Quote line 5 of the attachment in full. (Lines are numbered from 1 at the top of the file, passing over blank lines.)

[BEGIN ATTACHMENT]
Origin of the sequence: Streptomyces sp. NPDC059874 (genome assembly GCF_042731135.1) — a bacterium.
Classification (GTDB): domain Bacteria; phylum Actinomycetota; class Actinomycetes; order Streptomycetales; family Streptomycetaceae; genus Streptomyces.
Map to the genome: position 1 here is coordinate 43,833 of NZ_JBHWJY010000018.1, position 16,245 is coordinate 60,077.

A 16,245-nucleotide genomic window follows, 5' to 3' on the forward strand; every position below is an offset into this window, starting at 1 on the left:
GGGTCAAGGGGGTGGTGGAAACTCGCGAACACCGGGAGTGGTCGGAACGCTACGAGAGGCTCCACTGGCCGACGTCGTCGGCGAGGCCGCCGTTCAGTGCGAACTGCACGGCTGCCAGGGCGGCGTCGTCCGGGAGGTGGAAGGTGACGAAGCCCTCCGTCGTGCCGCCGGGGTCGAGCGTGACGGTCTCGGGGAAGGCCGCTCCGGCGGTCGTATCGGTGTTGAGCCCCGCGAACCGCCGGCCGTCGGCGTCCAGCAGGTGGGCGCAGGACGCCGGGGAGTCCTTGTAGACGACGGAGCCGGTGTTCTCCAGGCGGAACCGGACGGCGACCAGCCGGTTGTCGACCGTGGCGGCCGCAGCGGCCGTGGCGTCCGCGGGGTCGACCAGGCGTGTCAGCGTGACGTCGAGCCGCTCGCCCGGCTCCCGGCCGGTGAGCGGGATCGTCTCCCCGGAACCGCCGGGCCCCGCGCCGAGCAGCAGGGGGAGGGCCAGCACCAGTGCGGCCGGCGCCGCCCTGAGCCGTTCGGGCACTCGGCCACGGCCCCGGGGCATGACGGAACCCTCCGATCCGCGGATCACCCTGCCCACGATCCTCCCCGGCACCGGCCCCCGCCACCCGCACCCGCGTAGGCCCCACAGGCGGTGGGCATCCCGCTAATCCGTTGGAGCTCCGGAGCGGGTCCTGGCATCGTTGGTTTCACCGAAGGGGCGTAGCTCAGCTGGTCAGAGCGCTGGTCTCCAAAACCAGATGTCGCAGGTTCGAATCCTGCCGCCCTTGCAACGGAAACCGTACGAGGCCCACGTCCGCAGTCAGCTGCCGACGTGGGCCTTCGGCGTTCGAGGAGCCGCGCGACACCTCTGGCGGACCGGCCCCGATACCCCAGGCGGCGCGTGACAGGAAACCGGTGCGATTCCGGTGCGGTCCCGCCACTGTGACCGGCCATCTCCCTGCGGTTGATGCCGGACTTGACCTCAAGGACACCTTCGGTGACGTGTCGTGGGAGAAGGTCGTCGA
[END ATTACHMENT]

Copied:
GGGTCAAGGGGGTGGTGGAAACTCGCGAACACCGGGAGTGGTCGGAACGCTACGAGAGGCTCCACTGGCCGACGTCGTCGGCGAGGCCGCCGTTCAGTGCGAACTGCACGGCTGCCAGGGCGGCGTCGTCCGGGAGGTGGAAGGTGACGAAGCCCTCCGTCGTGCCGCCGGGGTCGAGCGTGACGGTCTCGGGGAAGGCCGCTCCGGCGGTCGTATCGGTGTTGAGCCCCGCGAACCGCCGGCCGTCGGCGTCCAGCAGGTGGGCGCAGGACGCCGGGGAGTCCTTGTAGACGACGGAGCCGGTGTTCTCCAGGCGGAACCGGACGGCGACCAGCCGGTTGTCGACCGTGGCGGCCGCAGCGGCCGTGGCGTCCGCGGGGTCGACCAGGCGTGTCAGCGTGACGTCGAGCCGCTCGCCCGGCTCCCGGCCGGTGAGCGGGATCGTCTCCCCGGAACCGCCGGGCCCCGCGCCGAGCAGCAGGGGGAGGGCCAGCACCAGTGCGGCCGGCGCCGCCCTGAGCCGTTCGGGCACTCGGCCACGGCCCCGGGGCATGACGGAACCCTCCGATCCGCGGATCACCCTGCCCACGATCCTCCCCGGCACCGGCCCCCGCCACCCGCACCCGCGTAGGCCCCACAGGCGGTGGGCATCCCGCTAATCCGTTGGAGCTCCGGAGCGGGTCCTGGCATCGTTGGTTTCACCGAAGGGGCGTAGCTCAGCTGGTCAGAGCGCTGGTCTCCAAAACCAGATGTCGCAGGTTCGAATCCTGCCGCCCTTGCAACGGAAACCGTACGAGGCCCACGTCCGCAGTCAGCTGCCGACGTGGGCCTTCGGCGTTCGAGGAGCCGCGCGACACCTCTGGCGGACCGGCCCCGATACCCCAGGCGGCGCGTGACAGGAAACCGGTGCGATTCCGGTGCGGTCCCGCCACTGTGACCGGCCATCTCCCTGCGGTTGATGCCGGACTTGACCTCAAGGACACCTTCGGTGACGTGTCGTGGGAGAAGGTCGTCGA